Based primarily on his 1864 Shenandoah Valley Campaign journal, this biographical work on Colonel Joseph Thoburn, Commander, 1st Infantry Division, Army of West Virginia, provides significant insight on this period of the Civil War, as well as background on an important field commander of the Union Army who was a physician from Wheeling, West Virginia.
“Joseph Thoburn was both a physician and a warrior. His martial skills caused him to stand out among his peers in Maj. Gen. Philip H. Sheridan’s Army of the Shenandoah. The Scotch-Irish immigrant became an outstanding brigade and division commander who left his mark on the numerous battlefields of the 1864 Shenandoah Valley Campaign. His diary provides keen insight into the workings of Thoburn’s mind and likewise provides keen insight into the physician-turned-warrior’s battlefield exploits. Scott Patchan, the dean of 1864 Valley Campaign historians, has done a fine job of editing Thoburn’s diary and getting it ready for publication.This diary will become an important resource for any historian seeking to document the fightingthat occurred in the Shenandoah Valley in 1864 and will be an excellent source for those who enjoy reading primary sources.” – Eric J.Wittenberg, award-winning author
“This is a gem of a journal – particularly because it comes from the hand of a brigade and division commander, perhaps one of the Civil War’s most underappreciated Union martyrs. Colonel Joseph Thoburn’s insights and details provide abundant grist for understanding and appreciating the first three months of the 1864 Shenandoah Valley Campaign. Scott Patchan’s expertise as the leading authority of the campaign enhances this rich account with adept annotations as well as valuable bookends to the journal, including Thoburn’s life and career before his first journal entry and his heroic performances and untimely death after his final one. After completing this enjoyable read, one cannot escape the mix of hope and regret that appear from the realization that Thoburn’s earlier journals of the War may still exist but have yet to be discovered.” – Gary Ecelbarger, a leading authority on the 1862 Shenandoah Valley Campaign
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Table of Contents
Introduction – Colonel Thoburn and the Valley of Humiliation 1
Foreword – by Bishop James M.Thoburn 19
1 – The New Market Campaign 21
2 – The Battle of Piedmont and Capture of Staunton 33
3 – Hunter’s Raid on Lynchburg 45
4 – Back to the Valley: Chasing Jubal Early’s Raiders 57
5 – The Second Battle of Kernstown and Another Retreat 71
6 – A Change of Command 79
Prologue – Sheridan’s Valley Campaign 89
Appendix A – Letters from the 1st West Virginia Infantry and Colonel Joseph Thoburn 119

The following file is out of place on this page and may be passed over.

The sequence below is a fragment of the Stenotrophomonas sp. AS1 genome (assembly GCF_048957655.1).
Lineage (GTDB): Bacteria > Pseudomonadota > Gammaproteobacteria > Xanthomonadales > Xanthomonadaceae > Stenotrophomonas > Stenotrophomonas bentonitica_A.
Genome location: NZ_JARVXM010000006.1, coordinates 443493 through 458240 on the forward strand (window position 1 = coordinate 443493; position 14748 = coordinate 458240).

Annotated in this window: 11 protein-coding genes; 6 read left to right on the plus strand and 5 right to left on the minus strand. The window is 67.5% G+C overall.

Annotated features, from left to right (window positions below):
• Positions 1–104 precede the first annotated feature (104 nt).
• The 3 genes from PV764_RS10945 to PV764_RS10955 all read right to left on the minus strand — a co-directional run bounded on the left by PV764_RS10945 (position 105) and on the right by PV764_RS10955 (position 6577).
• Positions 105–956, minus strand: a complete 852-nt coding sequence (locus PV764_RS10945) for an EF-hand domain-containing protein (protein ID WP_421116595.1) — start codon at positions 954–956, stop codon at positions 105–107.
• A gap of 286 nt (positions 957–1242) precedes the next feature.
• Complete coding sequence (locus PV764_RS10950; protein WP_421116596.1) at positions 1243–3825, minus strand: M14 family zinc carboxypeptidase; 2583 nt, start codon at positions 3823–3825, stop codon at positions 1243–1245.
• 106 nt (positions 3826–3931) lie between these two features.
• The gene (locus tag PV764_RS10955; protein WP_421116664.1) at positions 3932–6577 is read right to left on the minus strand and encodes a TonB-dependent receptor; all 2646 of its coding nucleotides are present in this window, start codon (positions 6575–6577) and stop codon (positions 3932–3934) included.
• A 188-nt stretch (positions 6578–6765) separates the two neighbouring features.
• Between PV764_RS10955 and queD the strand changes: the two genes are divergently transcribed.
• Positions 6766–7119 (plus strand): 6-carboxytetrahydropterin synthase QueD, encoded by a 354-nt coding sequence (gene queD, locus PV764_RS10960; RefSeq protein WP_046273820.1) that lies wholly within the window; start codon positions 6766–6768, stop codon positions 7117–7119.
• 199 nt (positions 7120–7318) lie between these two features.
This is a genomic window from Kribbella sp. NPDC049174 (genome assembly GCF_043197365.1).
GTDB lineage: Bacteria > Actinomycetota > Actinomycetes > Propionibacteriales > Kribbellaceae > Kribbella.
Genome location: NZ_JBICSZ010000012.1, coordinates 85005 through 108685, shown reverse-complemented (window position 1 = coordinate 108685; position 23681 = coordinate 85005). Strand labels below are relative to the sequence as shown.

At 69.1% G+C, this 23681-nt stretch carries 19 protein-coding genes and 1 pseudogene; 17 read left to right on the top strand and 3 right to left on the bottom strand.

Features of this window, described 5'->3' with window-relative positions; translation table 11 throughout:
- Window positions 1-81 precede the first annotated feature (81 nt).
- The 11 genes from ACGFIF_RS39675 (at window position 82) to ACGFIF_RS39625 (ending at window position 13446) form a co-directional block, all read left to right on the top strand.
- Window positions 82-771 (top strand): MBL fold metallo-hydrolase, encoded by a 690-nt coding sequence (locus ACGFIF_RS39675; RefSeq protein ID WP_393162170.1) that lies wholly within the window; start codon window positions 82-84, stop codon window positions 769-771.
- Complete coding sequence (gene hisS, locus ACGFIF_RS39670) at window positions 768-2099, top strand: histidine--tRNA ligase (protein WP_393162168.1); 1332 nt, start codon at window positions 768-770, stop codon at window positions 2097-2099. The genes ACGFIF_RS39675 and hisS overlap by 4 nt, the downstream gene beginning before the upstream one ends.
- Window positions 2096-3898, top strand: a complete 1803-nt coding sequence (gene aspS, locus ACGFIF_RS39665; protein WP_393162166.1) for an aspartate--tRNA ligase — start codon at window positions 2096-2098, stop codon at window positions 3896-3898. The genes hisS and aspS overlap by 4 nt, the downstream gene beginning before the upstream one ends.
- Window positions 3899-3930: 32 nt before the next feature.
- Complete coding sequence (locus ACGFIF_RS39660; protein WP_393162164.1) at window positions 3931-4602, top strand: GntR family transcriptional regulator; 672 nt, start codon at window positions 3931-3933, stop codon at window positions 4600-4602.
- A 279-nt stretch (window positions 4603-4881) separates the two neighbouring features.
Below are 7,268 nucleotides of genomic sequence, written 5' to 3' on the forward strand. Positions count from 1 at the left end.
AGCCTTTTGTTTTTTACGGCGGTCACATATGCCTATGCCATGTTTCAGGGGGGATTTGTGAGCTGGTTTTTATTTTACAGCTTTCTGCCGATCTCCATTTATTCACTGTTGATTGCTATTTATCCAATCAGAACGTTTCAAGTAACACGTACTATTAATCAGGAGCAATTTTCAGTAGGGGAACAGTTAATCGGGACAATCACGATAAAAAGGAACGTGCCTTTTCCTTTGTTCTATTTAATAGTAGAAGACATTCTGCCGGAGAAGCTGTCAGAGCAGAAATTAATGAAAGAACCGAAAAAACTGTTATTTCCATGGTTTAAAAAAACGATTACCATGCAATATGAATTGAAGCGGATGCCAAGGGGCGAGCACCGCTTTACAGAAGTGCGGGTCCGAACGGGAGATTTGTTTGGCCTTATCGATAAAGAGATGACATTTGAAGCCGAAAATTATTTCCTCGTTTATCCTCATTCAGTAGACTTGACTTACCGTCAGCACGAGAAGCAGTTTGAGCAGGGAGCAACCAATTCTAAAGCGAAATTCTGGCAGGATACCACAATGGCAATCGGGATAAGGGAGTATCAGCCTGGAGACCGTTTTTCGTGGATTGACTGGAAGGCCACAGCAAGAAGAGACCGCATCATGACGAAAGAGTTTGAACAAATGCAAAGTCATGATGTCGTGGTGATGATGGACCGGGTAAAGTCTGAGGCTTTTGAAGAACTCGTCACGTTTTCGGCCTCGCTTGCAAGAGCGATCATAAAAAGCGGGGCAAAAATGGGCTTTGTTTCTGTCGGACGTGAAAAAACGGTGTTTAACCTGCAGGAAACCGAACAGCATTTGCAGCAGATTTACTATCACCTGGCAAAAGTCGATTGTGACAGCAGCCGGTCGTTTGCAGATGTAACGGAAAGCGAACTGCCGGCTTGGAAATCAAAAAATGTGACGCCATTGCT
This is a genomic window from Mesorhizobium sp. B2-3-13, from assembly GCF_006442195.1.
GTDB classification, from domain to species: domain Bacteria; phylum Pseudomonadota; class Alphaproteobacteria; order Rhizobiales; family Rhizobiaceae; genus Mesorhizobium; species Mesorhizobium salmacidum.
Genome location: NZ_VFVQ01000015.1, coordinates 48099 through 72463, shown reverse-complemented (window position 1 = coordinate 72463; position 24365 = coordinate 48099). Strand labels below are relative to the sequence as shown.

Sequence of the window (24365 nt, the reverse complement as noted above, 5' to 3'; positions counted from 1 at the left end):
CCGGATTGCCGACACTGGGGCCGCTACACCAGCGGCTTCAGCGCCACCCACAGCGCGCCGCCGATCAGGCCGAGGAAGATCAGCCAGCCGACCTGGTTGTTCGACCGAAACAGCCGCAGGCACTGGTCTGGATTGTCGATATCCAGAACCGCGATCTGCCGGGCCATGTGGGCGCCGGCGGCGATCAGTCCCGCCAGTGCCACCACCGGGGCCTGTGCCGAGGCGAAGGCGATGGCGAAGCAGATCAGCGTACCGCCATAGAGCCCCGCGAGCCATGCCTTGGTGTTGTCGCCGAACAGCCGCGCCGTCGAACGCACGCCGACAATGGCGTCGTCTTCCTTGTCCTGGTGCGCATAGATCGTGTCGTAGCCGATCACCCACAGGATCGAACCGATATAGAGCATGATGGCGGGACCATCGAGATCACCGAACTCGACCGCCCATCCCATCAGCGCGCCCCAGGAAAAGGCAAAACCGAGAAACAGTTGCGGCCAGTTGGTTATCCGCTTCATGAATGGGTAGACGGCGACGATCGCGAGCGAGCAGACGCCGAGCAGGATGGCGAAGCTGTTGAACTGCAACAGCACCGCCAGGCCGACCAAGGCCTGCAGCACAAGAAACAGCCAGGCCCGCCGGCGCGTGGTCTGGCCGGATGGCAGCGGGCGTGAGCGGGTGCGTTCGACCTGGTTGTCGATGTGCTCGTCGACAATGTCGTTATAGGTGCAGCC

Appendix B – Colonel Thoburn’s Report on the Battle of Piedmont 127
Appendix C – Accounts of Thoburn’s Death 131
About the Author 163
About the Author
Scott C. Patchan is a graduate of James Madison University in the Shenandoah Valley. He is the author of many articles and books, including The Forgotten Fury: The Battle of Piedmont (1996), Shenandoah Summer: The 1864 Valley Campaign (2007), Second Manassas: Longstreet’s Attack and the Struggle for Chinn Ridge (2011), The Battle of Piedmont and Hunter’s Raid on Staunton(2011), and The Last Battle of Winchester: Phil Sheridan, Jubal Early and the 1864 Shenandoah Valley Campaign (2013).
He has also written feature essays for Blue and Gray Magazine on Cool Spring, Rutherford’s Farm and Second Kernstown; Third Battle of Winchester, Fisher’s Hill, Cedar Creek and two volumes on Second Bull Run. He has also written extensively for Civil War Magazine, North South, America’s Civil War and other historical publications.
Scott has twice served as President of Bull Run Civil War Round Table, a member of the Kernstown Battlefield Association’s board of directors from 2000-2014, and worked extensively on the interpretation of the Third Winchester battlefield for the Shenandoah Valley Battlefield Foundation. He is also a much sought-after tour guide at both Civil War and Revolutionary War era sites from New York to Georgia.
“There is little to criticize and much to admire about this volume. Soundly annotated and contextualized, Thoburn’s diary has wide-appeal to those interested in the conflict in the Shenandoah Valley, the interactions between soldiers and civilians, and waging war against civilian populations.”
Read the entire book review by Jonathan Noyalas for Civil War Monitor magazine…
…a very valuable resource for those seeking fresh information on the Shenandoah campaigns along with the life and Civil War service of Col. Thoburn. Going the extra mile, the scholarly presentation of the material by editor Scott Patchan is both extensive and visually appealing.
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